“When discussing Southern Residents back in the 90’s, Paul Wade pointed out that a population (of any species) around 100, whether increasing or decreasing, is in trouble. A major issue in how badly the population is perceived as doing is the shifting baseline problem. Orca Relief picked a baseline early in the decline, when it was near its maximum for the last 50 years. Instead, one could pick the end of the capture era and talk about how the population has increased. One good go back to the start of the capture era and talk about decline. I suspect if we could go back 100 years, we’d talk about a substantial increase over the last 100 years. If we went back 200 years, we’d talk about how the population has been decimated. So, the real questions are: what time frame reflects the status quo; based on the age-sex structure of the population, what is its reproductive value; based on time in the genetic bottleneck, how much genetic variation is left? Finally, can we expect things to change for better or worse? Salmon populations have always exhibited natural fluctuation. Major fluctuations are tied to the Pacific Decadal Oscillation. The decline in the 90’s, corresponded to an unfavorable phase of the PDO. We saw signs of recovery when the PDO became favorable. However, that recovery has proven temporary, as the population has dropped again. We’ve been in the favorable phase long enough that things are likely to get worse in the near future, although it’s impossible to predict whether it will flip back in a couple years or a couple decades. An increase in vessel traffic also occurred during the 90’s decline. Whale oriented traffic leveled off after the 9/11 attack, but is likely to increase as the economy recovers. Shipping traffic is also likely to increase as the economy recovers. Fish oriented traffic is likely to continue to track fish abundance. As with fish abundance, disturbance is likely to get worse in the near future. As for toxic chemicals, DDT and PCBs were banned about 40 years ago, and it’s likely that the peak of this problem is occurring about now, meaning things should start getting better there. However, PBDEs may mask that recovery, as their levels are rising and are likely to continue to do so for many years. We also need to worry about catastrophic events. For example, did the New Charissa kill L Pod whales, explaining a peak in mortality at that time? Did the Cryptococcus outbreak that killed many harbor porpoises also kill a few Southern Residents? These issues all have timelines associated with them, and their past influences what we should select as the baseline. How we will manage them in the future influences how much panic we should exhibit. Orca Relief’s contribution is suggesting we look at age-sex structure. Fisher defined the concept of reproductive value. In essence, males cannot give birth, so they do not contribute (mathematically) to the reproductive value of the population. Similarly, post-reproductive females have no (mathematical) reproductive value. For the rest of the females, their reproductive value depends on age. A female about to give birth for the first time has maximal reproductive value. Younger females have less, because they may die before they start reproducing. Older reproductive females also have lower reproductive value, because there is a limit on how many more calves they can have before becoming post-reproductive or dying. An impartial analysis would need to go through the females on a case-by-case basis and calculate the population’s reproductive value. Another of Fisher’s contributions was showing that the population should invest equally in male and female offspring. Subsequent work by Hamilton and Trivers explored conditions under which deviation from 50:50 would be adaptive. Trivers found maternal condition could be important. That is, if we’ve seen a change in sex ratio at birth, that’s likely to be a symptom of a rapid change in female condition on a population scale. As a practical matter, if female condition results in a male-biased sex ratio at birth, the potential for population growth goes down. I suggested in my dissertation that females are the more expensive sex, so females in poor condition are more likely to have sons, but that’s an issue that’s worth further review rather than immediate acceptance as fact. As for genetic variability, it’s likely Southern Residents started out with relatively low genetic variability. They’d be a peripheral population founded by a small number of individuals drawn from a larger population. I.e., they’re a subspecies within the resident species, and the variable part of the species seems to be centered just south of the Bering Sea. When you get out to BC’s Northern Resident Community and the Southern Resident subspecies, there’s always been limited variability. Southern Residents have probably been in a further genetic bottleneck for about 6 generations, due to destruction of salmon spawning habitat in the California gold rush, overfishing made possible by the invention of salmon canning, and salmon habitat loss due to dam building (all dating back to the mid-1800’s). Pragmatically, paternity tests suggest only two males are fathers of a high proportion of juvenile southern residents, meaning inbreeding depression is probably not far away. As for the future, some things like vessel traffic, fishery management policies, and toxins are subject to human control. Others, like disease, ocean acidification, and climate change are bigger problems than we know how to control–we can only control the degree to which we choose to mitigate them. So, should we panic? The article Scott cited might have had a more concerned tone if it used current information. It used the 2012 population count, so missed the drop to 82 in the 2013 count. It’s missed the two additional losses since then, which dropped the population to 80. We’ll need to re-evaluate after the 2014 count. It may go up from 80 if calves are born over the winter, or drop if we have more deaths than births. I’d suggest we at least get a sense of urgency. Instead of the policy of wait and see on the Snake River dams that Bush and Obama have been offering to the courts, we need to start the process of tearing down those dams immediately to increase salmon habitat. Instead of spending 17 years removing culverts that block fish passage, we should probably try to replace all of them within about 5 years. We should eliminate salmon farms immediately. We should scale back oil shipping rather than consider expanding it. We should prepare to intervene in disease outbreaks. We should look into ways to reduce disturbance. We should make Hood Canal critical habitat, and figure out how to get Southern Residents using it again. We should not experiment with tidal and wave energy in critical habitat. We should get serious about cleaning up toxic waste sites, eliminate toxins at their source, and set stormwater toxin levels based on the assumption that whales (and many people) eat lots of fish. We should start taking action as soon as we identify a problem, instead of waiting until we know exactly how bad a problem is, or hoping we can get recovery by solving a different problem instead. That’s a long to-do list. Some will say that it’s too many things to focus on, and activists will be spread too thin to make progress on any of them (panic!), or give up on southern residents altogether and go after Sea World instead (displacement). Others will see lots of room for improvement and get to work (hope!).”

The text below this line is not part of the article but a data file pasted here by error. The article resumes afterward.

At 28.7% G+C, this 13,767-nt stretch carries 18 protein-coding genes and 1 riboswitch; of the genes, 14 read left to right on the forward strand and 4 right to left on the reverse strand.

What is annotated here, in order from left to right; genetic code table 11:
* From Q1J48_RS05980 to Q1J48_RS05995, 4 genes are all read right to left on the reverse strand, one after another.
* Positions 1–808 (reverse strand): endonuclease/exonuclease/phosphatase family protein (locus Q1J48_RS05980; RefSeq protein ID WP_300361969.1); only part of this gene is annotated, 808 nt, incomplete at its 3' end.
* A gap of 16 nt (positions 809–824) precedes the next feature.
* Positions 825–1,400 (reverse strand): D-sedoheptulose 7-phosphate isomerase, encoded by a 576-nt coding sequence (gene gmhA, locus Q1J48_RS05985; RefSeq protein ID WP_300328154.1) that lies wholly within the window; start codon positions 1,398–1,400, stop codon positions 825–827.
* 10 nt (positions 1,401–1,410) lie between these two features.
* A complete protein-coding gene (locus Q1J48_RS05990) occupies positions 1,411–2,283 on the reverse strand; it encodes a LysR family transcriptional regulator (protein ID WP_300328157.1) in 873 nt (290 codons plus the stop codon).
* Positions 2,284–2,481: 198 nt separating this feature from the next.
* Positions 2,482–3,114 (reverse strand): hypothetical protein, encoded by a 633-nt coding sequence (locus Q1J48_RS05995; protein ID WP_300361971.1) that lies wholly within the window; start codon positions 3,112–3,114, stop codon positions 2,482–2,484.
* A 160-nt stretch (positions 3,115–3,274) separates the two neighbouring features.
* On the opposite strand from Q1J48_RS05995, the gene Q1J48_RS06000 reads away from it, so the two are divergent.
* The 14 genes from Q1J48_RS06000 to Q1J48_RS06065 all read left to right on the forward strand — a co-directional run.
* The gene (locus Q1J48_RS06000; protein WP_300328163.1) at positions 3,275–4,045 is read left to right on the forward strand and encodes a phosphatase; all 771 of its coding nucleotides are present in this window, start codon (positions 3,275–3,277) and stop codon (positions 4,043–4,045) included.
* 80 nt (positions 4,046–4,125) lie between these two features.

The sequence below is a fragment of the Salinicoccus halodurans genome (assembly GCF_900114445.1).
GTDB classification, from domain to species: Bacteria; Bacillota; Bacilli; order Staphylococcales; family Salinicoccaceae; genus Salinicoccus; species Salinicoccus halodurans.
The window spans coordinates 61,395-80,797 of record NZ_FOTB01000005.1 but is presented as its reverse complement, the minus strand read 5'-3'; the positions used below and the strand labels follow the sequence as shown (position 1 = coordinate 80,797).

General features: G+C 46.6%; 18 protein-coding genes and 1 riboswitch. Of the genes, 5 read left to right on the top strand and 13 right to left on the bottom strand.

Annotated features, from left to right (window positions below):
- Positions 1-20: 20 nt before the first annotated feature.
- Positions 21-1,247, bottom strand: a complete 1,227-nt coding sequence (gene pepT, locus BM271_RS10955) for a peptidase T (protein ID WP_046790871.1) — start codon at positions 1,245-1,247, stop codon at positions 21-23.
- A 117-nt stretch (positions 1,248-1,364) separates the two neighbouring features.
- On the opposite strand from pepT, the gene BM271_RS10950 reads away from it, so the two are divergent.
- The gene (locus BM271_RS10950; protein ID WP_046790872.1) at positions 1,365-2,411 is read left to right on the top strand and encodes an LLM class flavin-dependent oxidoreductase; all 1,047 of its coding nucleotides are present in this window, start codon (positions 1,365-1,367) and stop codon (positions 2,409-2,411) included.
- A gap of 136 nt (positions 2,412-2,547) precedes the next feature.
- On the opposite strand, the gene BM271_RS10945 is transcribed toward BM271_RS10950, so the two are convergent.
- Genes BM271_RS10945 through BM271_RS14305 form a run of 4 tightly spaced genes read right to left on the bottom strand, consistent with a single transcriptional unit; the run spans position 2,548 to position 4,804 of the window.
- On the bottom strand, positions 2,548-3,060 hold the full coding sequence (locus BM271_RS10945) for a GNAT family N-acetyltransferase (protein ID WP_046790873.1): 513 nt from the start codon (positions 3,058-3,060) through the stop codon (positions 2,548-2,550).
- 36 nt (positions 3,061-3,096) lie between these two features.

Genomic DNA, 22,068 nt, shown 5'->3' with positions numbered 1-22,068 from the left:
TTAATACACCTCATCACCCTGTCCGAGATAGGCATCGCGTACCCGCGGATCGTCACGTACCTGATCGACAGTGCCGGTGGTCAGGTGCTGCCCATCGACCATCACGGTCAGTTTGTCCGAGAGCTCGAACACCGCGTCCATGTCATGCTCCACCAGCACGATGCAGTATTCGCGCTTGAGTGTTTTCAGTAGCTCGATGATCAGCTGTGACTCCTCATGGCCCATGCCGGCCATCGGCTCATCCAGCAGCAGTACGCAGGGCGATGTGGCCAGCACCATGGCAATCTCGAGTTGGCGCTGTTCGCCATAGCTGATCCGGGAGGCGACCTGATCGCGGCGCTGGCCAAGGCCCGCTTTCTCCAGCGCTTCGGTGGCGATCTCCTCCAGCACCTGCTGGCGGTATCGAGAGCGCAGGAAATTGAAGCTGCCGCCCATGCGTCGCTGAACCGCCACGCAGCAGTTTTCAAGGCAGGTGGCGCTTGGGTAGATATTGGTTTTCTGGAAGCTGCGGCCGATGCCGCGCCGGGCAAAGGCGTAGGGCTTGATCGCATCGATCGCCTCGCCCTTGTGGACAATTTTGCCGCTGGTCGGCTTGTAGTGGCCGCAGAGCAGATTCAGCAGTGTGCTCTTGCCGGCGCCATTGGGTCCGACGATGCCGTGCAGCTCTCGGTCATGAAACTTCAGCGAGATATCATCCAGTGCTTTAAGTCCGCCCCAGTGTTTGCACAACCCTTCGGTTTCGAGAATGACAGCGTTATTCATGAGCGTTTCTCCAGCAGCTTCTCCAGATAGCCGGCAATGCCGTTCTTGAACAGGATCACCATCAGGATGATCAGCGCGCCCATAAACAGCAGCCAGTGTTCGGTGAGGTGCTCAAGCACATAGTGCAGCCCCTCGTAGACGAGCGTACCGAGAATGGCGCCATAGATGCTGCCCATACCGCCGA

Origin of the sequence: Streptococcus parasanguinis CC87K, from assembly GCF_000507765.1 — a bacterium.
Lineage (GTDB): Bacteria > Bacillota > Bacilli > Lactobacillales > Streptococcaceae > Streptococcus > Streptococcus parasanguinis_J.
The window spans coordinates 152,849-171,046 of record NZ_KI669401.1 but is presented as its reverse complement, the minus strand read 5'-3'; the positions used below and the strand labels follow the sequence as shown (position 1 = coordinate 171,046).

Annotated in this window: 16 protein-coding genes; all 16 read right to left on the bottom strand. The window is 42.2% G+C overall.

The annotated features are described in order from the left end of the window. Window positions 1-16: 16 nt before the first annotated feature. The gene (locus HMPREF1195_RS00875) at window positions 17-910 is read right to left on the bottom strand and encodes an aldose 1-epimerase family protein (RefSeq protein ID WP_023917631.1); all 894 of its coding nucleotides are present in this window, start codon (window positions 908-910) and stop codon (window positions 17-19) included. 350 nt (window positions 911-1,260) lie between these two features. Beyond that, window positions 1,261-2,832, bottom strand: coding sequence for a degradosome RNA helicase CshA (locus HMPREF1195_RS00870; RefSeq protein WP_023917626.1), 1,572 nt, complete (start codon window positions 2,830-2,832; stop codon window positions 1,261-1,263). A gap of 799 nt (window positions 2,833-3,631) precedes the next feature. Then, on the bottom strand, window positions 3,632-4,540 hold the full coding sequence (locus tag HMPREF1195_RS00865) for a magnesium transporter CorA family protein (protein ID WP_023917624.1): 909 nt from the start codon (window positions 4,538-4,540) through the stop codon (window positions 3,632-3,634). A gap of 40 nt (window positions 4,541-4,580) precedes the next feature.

3. Lisa Cunningham

Thank you, Howard for explaining what the Center for Whale Research has done and why. I recently became a member of the CWR and the Orca Network in order to support efforts to document the SRKW population.

4. Howard Garrett

Just as an aside to the aside that the Center for Whale Research recently put its NOAA-funded photos and census data behind a membership paywall, the context for the Center’s attempt to raise money through memberships by offering a membership benefit was a major cut in that NOAA funding, ironically. Ideally people would support the Center without the need for a paywall.

1. Scott Veirs Post author

Thanks, Howie, for the insight. Beam Reach and I became CWR members today, so I support the idea that if the research is supported by private donations, access to results could be restricted to the donors. It’s the topic of another post, really, but in pursuit of more open science, I’m trying to understand NOAA’s evolving access policies. In my ideal world, research funded publicly should be made promptly available to the public — both as results and as raw data. Sadly, the historic CWR census data that were funded (at least in part?) by NOAA are very difficult to find on the Internet.